I'm a little unsure with regards to your last question about what the zone equates to. I think what Alan was trying to say was if you know your filter requires 1 additional extra stop and you were using, say, 100 ISO film for example, then you could set your hand held meter to 50 ISO and would effectively give you the correct reading when using the filter on your lens.

To be honest with you, I know nothing about the Horsman plane meter, but I do know TTL meters react differently when trying to take readings with a filter attached, particularly with a strong filter which may require 3 or more stops of additional exposure such as a red filter or even a neutral density filter.

Yellow filters generally speaking require 1 stop, or perhaps 1 stop and a half if it's a stronger one. If your meter is only saying you need to add half a stop, then you'd run the risk of underexposing. On my own cameras, they appear to cope well when reading with yellow filters attached - I've made readings with and without the filter attached just to compare. However, with the orange it would underexpose by around half a stop and with the red it would be around one and a half stops if I were to set the camera accordingly.

Perhaps it may be worth actually doing some test shots with the filter attached and going off what the meter is suggesting. Then removing the filter, take the reading and add the filter factor onto your camera settings (one and a half stops in your case) and take the same shot. Once the film is developed, you'd be able to see on the negatives if there's any discrepancy with the meter.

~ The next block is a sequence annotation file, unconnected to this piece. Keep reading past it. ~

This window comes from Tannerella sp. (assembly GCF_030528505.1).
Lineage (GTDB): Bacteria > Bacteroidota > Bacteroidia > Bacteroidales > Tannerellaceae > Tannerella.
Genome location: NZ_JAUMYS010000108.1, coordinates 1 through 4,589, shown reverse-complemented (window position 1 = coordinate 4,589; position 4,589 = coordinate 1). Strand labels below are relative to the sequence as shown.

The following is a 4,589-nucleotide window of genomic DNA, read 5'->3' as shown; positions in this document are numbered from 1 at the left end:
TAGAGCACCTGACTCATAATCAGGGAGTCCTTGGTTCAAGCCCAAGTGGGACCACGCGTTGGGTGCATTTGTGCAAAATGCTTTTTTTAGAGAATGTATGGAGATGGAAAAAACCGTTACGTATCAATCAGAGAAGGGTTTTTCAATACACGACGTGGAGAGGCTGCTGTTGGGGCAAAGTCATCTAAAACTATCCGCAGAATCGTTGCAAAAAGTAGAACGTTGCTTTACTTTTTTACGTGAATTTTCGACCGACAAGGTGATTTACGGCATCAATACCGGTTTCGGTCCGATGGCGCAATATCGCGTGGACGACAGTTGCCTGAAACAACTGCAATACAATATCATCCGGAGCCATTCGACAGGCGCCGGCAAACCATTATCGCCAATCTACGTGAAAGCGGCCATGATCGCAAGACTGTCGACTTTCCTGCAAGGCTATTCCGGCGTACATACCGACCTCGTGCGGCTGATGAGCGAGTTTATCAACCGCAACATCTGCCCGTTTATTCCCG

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Old 26th August 2010, 06:58 AM
Dave miller Dave miller is offline
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Quote:
Originally Posted by Carl V View Post
SNIP!

Perhaps it may be worth actually doing some test shots with the filter attached and going off what the meter is suggesting. Then removing the filter, take the reading and add the filter factor onto your camera settings (one and a half stops in your case) and take the same shot. Once the film is developed, you'd be able to see on the negatives if there's any discrepancy with the meter.
Very sound and eminently practical advice, please let us know how you get on.
I usually change the setting on my exposure meter to take account of the filter factor; and then forget to reset it when I change the filter of film back.
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Old 26th August 2010, 11:44 AM
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Meters are often affected by colour so metering through a filter may not be accurate. My OM cameras routinely reckon a three-stop red filter only needs one stop more exposure. The advice to take a reading without the filter, then adjust for the filter factor, is good.
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Old 26th August 2010, 01:30 PM
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Quote:
Originally Posted by Dave View Post
I usually change the setting on my exposure meter to take account of the filter factor; and then forget to reset it when I change the filter of film back.
That's what I do (including the forgetting bit). If I am using ISO 400 film and a red filter, I set my (hand held) meter to ISO 50.

Not quite so simple with a TTL metering system but with a bit of experimenting you should be able to alter the ISO setting or exposure compensation to bring the meter back into giving a correct exposure.